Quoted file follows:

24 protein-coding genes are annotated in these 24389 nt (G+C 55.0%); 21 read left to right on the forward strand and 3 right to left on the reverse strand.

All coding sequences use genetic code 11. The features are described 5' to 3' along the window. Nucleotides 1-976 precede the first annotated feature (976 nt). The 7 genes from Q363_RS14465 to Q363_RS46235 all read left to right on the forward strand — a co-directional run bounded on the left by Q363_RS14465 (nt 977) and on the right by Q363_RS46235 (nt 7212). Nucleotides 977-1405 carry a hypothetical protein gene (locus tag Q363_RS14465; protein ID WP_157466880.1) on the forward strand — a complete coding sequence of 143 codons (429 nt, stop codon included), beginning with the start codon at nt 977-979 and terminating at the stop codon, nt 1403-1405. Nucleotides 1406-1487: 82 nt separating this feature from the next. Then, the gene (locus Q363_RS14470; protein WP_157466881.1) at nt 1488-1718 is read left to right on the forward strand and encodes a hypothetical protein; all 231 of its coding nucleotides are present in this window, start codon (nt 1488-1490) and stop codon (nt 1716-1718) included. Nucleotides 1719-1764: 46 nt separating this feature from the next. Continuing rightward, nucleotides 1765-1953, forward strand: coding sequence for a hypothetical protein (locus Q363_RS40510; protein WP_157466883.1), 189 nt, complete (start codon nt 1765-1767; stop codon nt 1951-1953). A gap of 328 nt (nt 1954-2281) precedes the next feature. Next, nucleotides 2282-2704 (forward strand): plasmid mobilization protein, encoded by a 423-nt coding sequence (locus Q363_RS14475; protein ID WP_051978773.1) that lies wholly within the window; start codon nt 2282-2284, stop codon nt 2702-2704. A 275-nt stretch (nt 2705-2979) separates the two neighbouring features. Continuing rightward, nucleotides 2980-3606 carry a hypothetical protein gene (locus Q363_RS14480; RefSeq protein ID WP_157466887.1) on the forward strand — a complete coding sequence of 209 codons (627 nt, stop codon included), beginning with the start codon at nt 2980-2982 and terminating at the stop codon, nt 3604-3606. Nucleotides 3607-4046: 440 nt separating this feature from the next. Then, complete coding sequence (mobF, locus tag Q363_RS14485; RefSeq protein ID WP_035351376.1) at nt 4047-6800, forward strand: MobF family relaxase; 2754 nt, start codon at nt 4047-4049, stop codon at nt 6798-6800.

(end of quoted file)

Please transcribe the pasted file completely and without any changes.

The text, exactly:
24 protein-coding genes are annotated in these 24389 nt (G+C 55.0%); 21 read left to right on the forward strand and 3 right to left on the reverse strand.

All coding sequences use genetic code 11. The features are described 5' to 3' along the window. Nucleotides 1-976 precede the first annotated feature (976 nt). The 7 genes from Q363_RS14465 to Q363_RS46235 all read left to right on the forward strand — a co-directional run bounded on the left by Q363_RS14465 (nt 977) and on the right by Q363_RS46235 (nt 7212). Nucleotides 977-1405 carry a hypothetical protein gene (locus tag Q363_RS14465; protein ID WP_157466880.1) on the forward strand — a complete coding sequence of 143 codons (429 nt, stop codon included), beginning with the start codon at nt 977-979 and terminating at the stop codon, nt 1403-1405. Nucleotides 1406-1487: 82 nt separating this feature from the next. Then, the gene (locus Q363_RS14470; protein WP_157466881.1) at nt 1488-1718 is read left to right on the forward strand and encodes a hypothetical protein; all 231 of its coding nucleotides are present in this window, start codon (nt 1488-1490) and stop codon (nt 1716-1718) included. Nucleotides 1719-1764: 46 nt separating this feature from the next. Continuing rightward, nucleotides 1765-1953, forward strand: coding sequence for a hypothetical protein (locus Q363_RS40510; protein WP_157466883.1), 189 nt, complete (start codon nt 1765-1767; stop codon nt 1951-1953). A gap of 328 nt (nt 1954-2281) precedes the next feature. Next, nucleotides 2282-2704 (forward strand): plasmid mobilization protein, encoded by a 423-nt coding sequence (locus Q363_RS14475; protein ID WP_051978773.1) that lies wholly within the window; start codon nt 2282-2284, stop codon nt 2702-2704. A 275-nt stretch (nt 2705-2979) separates the two neighbouring features. Continuing rightward, nucleotides 2980-3606 carry a hypothetical protein gene (locus Q363_RS14480; RefSeq protein ID WP_157466887.1) on the forward strand — a complete coding sequence of 209 codons (627 nt, stop codon included), beginning with the start codon at nt 2980-2982 and terminating at the stop codon, nt 3604-3606. Nucleotides 3607-4046: 440 nt separating this feature from the next. Then, complete coding sequence (mobF, locus tag Q363_RS14485; RefSeq protein ID WP_035351376.1) at nt 4047-6800, forward strand: MobF family relaxase; 2754 nt, start codon at nt 4047-4049, stop codon at nt 6798-6800.